Derek Owusu's somber debut, "That Reminds Me," is lightly autobiographical, like much of today's fiction.

The novel's protagonist — known as K — is raised, as was Owusu, by white foster parents in the English countryside, but moves back to his biological family in London, where he was born, and explores his Ghanaian heritage. The oppressive journey, related in K's fearless, often disturbingly forthright voice, conveys extraordinary pain and unhappiness, eased only by the beauty and compassion of Owusu's writing.

At K's school in London, he encounters racism in many forms. He is told his "breath smells like an African," and the first time he has a friend over, the boy runs "back to tell our class I was poor." His relationship with his mother is hot and cold, clouded by persistent questions about why she sent him "to be raised by people whose lives were so different to our own, people she didn't even know." His dad, a "mouse-like miser of a man," makes only short visits.

When K's father is around, he hits the child, convincing K he "must be a bad boy; [he] must deserve it; [he] must have done something wrong." Violence — physical and psychological — is a constant for K. His foster mother rubs a habanero pepper on his face after he lights a tissue on fire. And when K and his white friends are robbed, the nonwhite thieves leave K alone, telling him, "You're safe. You don't need to worry." The encounter makes him believe "'Bad boys' weren't just mindless men morphed from the darkness, but people like me."

There are tender moments, too, many involving K's younger brother, who takes his first toddling steps toward K. When K is 18, he is diagnosed with borderline personality disorder, the manifestations of which he has tried to cope with by drinking to excess and cutting himself — "an appeasement to the me who salivates at my life ending." In a brutal précis of his many obstacles, K writes of the razor blade marks, "I'm told they're beautiful, described as battle scars or assumed to be tribal marks by awed onlookers unable to detangle their thinking from two-dimensional tropes."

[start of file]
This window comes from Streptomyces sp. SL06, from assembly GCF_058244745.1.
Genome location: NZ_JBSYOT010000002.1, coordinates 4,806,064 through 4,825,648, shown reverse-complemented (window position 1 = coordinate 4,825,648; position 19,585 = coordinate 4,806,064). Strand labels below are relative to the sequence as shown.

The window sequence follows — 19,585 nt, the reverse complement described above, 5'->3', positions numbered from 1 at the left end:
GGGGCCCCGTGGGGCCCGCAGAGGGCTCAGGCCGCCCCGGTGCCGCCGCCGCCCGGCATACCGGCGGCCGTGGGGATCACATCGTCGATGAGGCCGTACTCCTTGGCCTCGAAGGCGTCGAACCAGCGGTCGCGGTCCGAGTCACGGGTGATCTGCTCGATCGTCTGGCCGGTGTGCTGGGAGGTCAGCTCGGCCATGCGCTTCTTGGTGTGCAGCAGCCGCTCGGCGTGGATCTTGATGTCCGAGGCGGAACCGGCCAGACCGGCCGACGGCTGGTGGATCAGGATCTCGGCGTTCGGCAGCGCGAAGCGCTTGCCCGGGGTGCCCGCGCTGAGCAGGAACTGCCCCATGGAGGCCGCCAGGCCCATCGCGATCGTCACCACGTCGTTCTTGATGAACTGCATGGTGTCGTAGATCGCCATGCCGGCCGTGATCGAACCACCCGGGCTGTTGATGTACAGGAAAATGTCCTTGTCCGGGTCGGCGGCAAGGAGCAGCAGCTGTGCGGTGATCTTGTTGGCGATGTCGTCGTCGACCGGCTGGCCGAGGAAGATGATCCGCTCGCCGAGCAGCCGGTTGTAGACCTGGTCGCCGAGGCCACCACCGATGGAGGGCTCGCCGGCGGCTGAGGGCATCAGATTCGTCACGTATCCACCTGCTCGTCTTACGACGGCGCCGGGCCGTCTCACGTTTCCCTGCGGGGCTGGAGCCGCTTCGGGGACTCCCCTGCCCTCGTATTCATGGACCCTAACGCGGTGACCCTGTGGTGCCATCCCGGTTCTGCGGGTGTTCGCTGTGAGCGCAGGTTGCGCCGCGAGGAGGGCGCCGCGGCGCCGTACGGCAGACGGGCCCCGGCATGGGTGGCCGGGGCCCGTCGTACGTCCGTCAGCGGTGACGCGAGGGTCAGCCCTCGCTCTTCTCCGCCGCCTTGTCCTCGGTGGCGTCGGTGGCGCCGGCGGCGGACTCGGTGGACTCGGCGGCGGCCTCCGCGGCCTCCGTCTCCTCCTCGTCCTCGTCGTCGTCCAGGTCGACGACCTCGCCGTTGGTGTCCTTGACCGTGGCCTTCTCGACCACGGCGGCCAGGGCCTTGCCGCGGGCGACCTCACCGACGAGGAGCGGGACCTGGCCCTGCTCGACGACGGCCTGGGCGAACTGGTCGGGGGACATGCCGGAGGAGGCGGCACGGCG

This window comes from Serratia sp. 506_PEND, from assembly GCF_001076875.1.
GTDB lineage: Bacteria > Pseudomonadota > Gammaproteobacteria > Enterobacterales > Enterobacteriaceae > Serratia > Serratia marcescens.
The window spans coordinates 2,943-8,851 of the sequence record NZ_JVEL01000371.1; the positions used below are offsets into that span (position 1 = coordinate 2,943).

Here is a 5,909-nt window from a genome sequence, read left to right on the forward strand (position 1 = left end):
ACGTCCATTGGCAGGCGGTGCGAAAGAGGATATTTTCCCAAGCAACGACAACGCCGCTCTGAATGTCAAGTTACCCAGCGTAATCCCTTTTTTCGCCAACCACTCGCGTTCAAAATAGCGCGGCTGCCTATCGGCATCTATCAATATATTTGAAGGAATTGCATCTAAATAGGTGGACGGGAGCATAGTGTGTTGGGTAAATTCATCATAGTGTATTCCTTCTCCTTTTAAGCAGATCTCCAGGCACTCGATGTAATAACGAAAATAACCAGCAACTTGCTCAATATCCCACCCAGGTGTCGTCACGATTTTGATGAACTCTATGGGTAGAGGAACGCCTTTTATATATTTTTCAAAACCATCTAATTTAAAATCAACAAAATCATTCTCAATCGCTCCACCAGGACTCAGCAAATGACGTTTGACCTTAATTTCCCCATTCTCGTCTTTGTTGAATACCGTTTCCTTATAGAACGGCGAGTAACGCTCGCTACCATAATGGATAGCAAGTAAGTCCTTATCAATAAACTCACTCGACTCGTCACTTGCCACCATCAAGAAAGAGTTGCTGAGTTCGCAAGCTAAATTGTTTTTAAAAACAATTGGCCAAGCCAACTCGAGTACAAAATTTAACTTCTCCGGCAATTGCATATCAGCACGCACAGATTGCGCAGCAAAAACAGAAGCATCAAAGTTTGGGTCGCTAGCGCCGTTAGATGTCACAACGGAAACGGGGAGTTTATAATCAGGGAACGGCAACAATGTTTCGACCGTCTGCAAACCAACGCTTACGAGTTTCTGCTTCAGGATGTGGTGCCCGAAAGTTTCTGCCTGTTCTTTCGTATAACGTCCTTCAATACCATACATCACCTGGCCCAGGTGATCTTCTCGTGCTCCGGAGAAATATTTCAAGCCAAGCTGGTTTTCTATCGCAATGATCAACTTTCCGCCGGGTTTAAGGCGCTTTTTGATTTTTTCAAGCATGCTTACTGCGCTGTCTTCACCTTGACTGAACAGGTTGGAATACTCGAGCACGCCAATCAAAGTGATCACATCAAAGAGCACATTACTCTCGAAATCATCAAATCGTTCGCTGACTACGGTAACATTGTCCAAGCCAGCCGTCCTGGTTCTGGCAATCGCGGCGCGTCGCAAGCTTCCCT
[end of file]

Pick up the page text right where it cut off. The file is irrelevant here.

The novel's bite-sized chapters, most of which run no more than a page, are written in first-person prose filled with poetic flourishes. Assonance is abundant ("the scorch of her scorn") and so is gorgeous slant rhyme ("the preserves on savoury hors d'oeuvres"). Again and again, sentences sing with K's frisky wordplay, as when he spies what turns out to be a mouse: "No sparrow had swooped in, stepped in stately with sandy feet, so I was sure what I saw came from wherever deities defined as outdoors."

Literary fiction often travels through bleak terrain, and "That Reminds Me" mostly lives there. It helps immensely to have a guide with Owusu's assured talent.

Cory Oldweiler is a freelance writer whose upcoming reviews for the Star Tribune include "Tell Me What I Am" by Una Mannion.

That Reminds Me

By: Derek Owusu.

Publisher: And Other Stories, 120 pages, $16.95.